Julie Chang

A Cross-Disciplinary Approach to Chinese Lacquer Technology, through the investigation of Texts and Materials Evidence

Lacquer manufacture has a long and continuing tradition in Asia, with China representing one of the oldest lacquer making traditions. The production of Asian lacquer is based on the use of the Anacardiaceae family trees’ sap. Chinese lacquer in particular is traditionally thought to be collected from only Toxicodendron vernicifluum, however recent studies at the Getty Conservation Institute (GCI) has challenged this common assumption. The GCI’s scientific analysis showed that lacquer obtained from Toxicodendron succedanea, which is commonly referred to as Vietnamese or laccol lacquer were discovered on large numbers of Chinese exported lacquer ware (Heginbotham & Schilling 2009). The diversity of manufacturing techniques used with Chinese lacquer is therefore much greater than was previously understood. The discovery of laccol lacquer on Chinese object appears to be just the tip of the iceberg. Through studies of historical of contemporary literature and comparative investigation of modern lacquer production, it becomes clear that numerous additives may have been included during historical lacquer manufacturing. However, detailed study to reveal each additive’s functional purpose and the conservation implications have not been carried out.

This research will aim to examine the different additives included in historical Chinese lacquer through historic documentations, scientific investigation, and conservation research. By combining a scientific approach with a humanistic approach, this research seeks to characterize the composition of Chinese Lacquer objects in order to assess their vulnerability over time, and therefore suitable conservation responses.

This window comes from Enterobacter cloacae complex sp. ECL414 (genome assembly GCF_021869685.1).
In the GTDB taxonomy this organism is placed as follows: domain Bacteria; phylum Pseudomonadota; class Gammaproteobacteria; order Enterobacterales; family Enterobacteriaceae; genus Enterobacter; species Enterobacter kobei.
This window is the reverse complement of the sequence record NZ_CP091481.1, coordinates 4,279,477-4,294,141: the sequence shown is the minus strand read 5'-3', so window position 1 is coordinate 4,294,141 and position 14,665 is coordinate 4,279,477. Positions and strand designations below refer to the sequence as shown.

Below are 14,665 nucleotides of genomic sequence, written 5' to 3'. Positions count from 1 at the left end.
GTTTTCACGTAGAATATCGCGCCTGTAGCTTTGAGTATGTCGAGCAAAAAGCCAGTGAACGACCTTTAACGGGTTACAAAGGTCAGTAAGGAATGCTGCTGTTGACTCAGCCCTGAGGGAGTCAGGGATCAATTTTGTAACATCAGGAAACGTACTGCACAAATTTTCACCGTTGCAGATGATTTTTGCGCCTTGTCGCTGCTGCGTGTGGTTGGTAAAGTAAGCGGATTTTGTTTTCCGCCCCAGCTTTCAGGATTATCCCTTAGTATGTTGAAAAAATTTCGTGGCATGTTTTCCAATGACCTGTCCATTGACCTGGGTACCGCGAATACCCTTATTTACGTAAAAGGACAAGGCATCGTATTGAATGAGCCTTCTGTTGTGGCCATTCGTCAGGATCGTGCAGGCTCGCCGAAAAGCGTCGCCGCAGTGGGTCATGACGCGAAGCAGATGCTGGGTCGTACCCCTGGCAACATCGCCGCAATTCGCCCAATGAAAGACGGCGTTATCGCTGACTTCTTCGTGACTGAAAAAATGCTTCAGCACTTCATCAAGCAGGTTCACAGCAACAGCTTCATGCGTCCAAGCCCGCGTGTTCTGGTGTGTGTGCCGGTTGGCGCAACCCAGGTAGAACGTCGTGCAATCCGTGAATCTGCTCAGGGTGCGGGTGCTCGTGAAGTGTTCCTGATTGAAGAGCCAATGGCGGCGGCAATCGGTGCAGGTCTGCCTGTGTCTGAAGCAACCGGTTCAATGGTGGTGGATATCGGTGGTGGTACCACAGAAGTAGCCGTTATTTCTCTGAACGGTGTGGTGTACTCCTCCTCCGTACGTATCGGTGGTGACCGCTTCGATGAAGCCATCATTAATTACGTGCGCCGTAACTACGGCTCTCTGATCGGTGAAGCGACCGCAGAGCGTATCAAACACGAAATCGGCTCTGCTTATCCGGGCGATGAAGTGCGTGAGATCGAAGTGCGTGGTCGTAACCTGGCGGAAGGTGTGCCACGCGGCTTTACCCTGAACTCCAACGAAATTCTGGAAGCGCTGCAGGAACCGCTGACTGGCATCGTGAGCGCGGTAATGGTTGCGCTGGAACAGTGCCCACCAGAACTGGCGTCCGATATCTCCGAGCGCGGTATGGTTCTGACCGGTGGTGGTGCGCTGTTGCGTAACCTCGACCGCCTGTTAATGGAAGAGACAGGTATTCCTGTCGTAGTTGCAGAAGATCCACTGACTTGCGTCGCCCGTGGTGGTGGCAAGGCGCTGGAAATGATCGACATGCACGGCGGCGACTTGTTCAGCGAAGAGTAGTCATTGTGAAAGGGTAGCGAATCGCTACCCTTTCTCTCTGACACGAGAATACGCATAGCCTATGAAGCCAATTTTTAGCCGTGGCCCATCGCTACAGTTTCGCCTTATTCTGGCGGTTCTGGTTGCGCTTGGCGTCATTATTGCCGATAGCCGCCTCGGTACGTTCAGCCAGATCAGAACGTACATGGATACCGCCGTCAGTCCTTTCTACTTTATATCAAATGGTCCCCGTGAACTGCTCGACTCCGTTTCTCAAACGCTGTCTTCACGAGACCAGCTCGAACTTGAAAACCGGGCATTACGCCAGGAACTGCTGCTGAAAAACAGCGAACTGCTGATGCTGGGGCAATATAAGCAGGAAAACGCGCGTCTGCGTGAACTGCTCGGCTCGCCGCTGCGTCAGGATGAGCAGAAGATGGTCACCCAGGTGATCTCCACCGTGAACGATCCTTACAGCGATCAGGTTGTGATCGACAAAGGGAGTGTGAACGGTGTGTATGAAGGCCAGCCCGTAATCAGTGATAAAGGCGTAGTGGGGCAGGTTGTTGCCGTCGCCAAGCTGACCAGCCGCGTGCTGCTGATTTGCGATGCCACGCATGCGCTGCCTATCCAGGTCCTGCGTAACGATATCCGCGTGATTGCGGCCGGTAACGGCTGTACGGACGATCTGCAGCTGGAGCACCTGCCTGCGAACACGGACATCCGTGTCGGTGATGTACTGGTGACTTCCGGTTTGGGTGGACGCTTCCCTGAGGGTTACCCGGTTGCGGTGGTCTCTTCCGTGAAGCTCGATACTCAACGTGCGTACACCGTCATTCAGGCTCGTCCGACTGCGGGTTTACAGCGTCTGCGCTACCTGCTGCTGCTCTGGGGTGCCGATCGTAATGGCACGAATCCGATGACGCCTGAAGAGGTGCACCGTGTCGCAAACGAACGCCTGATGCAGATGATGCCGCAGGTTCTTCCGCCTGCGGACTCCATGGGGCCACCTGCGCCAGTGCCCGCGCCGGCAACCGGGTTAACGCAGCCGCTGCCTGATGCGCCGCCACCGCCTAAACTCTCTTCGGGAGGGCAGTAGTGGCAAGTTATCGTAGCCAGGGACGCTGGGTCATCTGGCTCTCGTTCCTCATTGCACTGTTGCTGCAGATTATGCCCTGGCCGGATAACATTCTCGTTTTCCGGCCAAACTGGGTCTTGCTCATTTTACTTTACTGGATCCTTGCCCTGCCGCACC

Educational background

  • MSc in Conservation for Archaeology and Museums (Distinction), UCL, 2011
  • MA Principles of Conservation (Distinction), UCL, 2009
  • Chang, J. 2011. Eastern and Western Conservation Approaches reflected on Dunhuang Manuscripts. In: K. Bao (ed.), Wen Jin Xue Zhi. Beijing: National Library of China, 253-358.
  • Webb, M., Schilling, M. and Chang, J. 2014. The reproduction of samples of Chinese export lacquer for research. In: An Unbroken History: Conserving East Asian Works of Art and Heritage. Hong Kong: IIC Congress.
  • Schilling, M., Khanjian, H., Chang, J., Heginbotham., A. and Schellmann,. N. 2014. Chinese lacquer: Much more than Chinese lacquer. In: Studies in Conservation, Volume 59, Number S1, 131-S133
  • Presentation at the International Asian Lacquer Symposium, Buffalo State College, May 2013

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